Fifty-five years ago this month, President John F. Kennedy delivered one of the most significant speeches of his career. (Both his close colleague and speechwriter Ted Sorensen and his Secretary of Defense Robert McNamara regarded it his single most important speech.) In the commencement address at American University, he declared that hereafter, the United States’ goal would be to build “a world safe for diversity.”
Say what? No, this was not about ensuring fairer representation of minority rights. It was about what the United States should require in relations with its deadliest adversary. In a feat of rhetorical jujitsu, he stood Woodrow Wilson’s call for a “world safe for democracy” on its head. More importantly, he rejected its Cold War analogue of which he had been a leading advocate. Rather than demanding that the United States bury Soviet-led Communist totalitarianism, the United States should now live and let live—in a world of diverse political systems with diametrically opposed values and ideologies. In that world, the Free World and Evil Empire could compete vigorously—but only peacefully—to demonstrate whose values and system of governance could best meet the demands of its citizens.
What led JFK to such a dramatic change of mind? The existential experience of nuclear danger. Just eight months earlier, he and his Soviet counterpart, Nikita Khrushchev, had teetered on the brink of nuclear war. He had made choices he knew could have caused the instant death of one hundred million individuals. He had internalized the insight Ronald Reagan later captured in his oft-quoted one-liner: “a nuclear war cannot be won and must therefore never be fought.”
Sobered by that experience, and looking to the road ahead, JFK proposed this phrase—a world safe for diversity—as a pointer towards a new strategic concept for America’s campaign to combat Communism.
In the missile crisis, after U.S. intelligence discovered the Soviet Union trying to sneak nuclear-tipped missiles into Cuba, Kennedy had chosen to confront the Soviet leader Khrushchev publicly. By demanding that all the weapons be withdrawn straightaway, and threatening an attack to destroy them unless Khrushchev complied, Kennedy believed, as he confided to his brother Bobby in the midst of the crisis, that he was running a one-in-three chance of nuclear war. But the alternative, which would have been to acquiesce to Khrushchev’s adventure, would in his view have meant an even higher risk of war. (In Kennedy’s assessment, had Khrushchev succeeded in Cuba, he would then have moved to seize Berlin. Berlin was at that time a free enclave located three hundred miles inside Soviet-occupied East Germany to whose defense the United States was firmly committed, even though that would have required using nuclear weapons.)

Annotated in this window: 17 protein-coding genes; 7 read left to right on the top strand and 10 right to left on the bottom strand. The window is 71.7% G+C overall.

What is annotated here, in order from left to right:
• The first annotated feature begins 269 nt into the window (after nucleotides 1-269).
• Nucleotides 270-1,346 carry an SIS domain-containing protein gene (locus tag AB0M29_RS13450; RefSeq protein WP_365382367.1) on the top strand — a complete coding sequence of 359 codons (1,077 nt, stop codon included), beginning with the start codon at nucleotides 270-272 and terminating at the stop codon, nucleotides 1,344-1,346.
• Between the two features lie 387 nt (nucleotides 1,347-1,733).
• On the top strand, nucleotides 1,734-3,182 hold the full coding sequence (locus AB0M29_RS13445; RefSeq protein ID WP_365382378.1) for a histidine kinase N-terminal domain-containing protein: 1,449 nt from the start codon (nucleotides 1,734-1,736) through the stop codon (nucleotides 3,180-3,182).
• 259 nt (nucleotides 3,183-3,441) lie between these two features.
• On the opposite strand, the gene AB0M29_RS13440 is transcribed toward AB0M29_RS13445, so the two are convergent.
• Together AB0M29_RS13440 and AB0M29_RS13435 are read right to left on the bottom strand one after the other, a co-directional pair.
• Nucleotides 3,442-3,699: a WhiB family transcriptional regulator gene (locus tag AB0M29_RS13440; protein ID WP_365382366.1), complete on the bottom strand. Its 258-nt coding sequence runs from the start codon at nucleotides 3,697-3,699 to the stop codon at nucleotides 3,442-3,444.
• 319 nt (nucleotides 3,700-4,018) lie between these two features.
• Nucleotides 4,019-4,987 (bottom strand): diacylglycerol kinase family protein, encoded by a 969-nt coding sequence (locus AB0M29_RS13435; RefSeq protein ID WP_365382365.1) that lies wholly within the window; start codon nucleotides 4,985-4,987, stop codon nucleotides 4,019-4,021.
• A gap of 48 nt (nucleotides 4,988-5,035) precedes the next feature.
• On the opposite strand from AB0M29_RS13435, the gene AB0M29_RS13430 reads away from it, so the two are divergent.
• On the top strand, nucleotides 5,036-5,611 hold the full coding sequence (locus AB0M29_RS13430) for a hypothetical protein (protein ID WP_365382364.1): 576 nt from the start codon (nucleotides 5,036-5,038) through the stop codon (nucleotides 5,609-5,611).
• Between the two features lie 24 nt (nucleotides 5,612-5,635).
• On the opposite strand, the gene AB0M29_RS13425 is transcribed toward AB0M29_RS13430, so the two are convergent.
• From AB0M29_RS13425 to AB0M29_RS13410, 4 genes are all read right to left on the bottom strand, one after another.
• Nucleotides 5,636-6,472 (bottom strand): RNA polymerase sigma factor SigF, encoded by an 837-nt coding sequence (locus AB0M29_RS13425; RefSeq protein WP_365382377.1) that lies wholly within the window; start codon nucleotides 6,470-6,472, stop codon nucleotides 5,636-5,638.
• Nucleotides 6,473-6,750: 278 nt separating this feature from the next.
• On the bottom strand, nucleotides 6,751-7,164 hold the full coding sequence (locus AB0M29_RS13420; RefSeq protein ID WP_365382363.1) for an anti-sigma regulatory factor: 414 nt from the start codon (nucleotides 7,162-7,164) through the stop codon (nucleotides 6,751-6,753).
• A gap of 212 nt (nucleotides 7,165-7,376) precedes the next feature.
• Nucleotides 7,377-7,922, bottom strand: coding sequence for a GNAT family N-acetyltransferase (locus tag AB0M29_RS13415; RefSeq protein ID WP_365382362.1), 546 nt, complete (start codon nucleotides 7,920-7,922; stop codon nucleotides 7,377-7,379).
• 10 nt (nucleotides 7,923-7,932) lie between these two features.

As he reflected on what had happened, Kennedy knew that he had played a version of nuclear Russian roulette. With two bullets in the six chambers of the revolver, he had put the gun to Khrushchev’s head—and his own—and pulled the trigger. Having survived, he vowed to do everything in his power to ensure that neither he nor any of his successors would ever have to do that again. And today, fifty-five years on, thankfully, they have not.
To reduce this risk, the Kennedy administration undertook a surge of initiatives that began with establishment of a hotline between the White House and the Kremlin to allow direct, immediate communication. A unilateral moratorium on atmospheric tests of nuclear weapons jump-started negotiations of a Nuclear Test Ban Treaty. A process began that ultimately concluded with the Nuclear Nonproliferation Treaty limiting the number of new nuclear-weapons states.
But while important, JFK believed that specific initiatives of this sort were not enough. If these two nuclear superpowers with diametrically opposed values were to survive, then they would also require new ideas about how determined adversaries could manage their relations without confrontations like the missile crisis. JFK never wavered in his condemnation of Communism. He never wobbled on America’s core commitment to the strategy of containment that sought to prevent Soviet Communism expanding by the use of military force. But he had begun exploring ideas about how the United States and its allies could nonetheless live with an enemy that embodied values he knew were evil.
As he states clearly in the American University speech, his main takeaway from the Cuban Missile Crisis was a categorical imperative. As he put it: “above all, while defending our vital interests, nuclear powers must avert confrontations that bring an adversary to a choice of either humiliating retreat or nuclear war.”
How were such confrontations to be averted? Not, he answered, by a “Pax Americana enforced by American weapons of war.” Not by insisting that “the leaders of the Soviet Union adopt a more enlightened attitude.” Instead, he argued that we recognize that “in the final analysis, we all inhabit this small planet. We all breathe the same air. We all cherish our children’s future. And we are all mortal.” And thus, he concluded, while “not being blind to our differences, let us also direct attention to our common interests and to the means by which those differences can be resolved. And if we cannot end now our differences, at least we can help make the world safe for diversity.”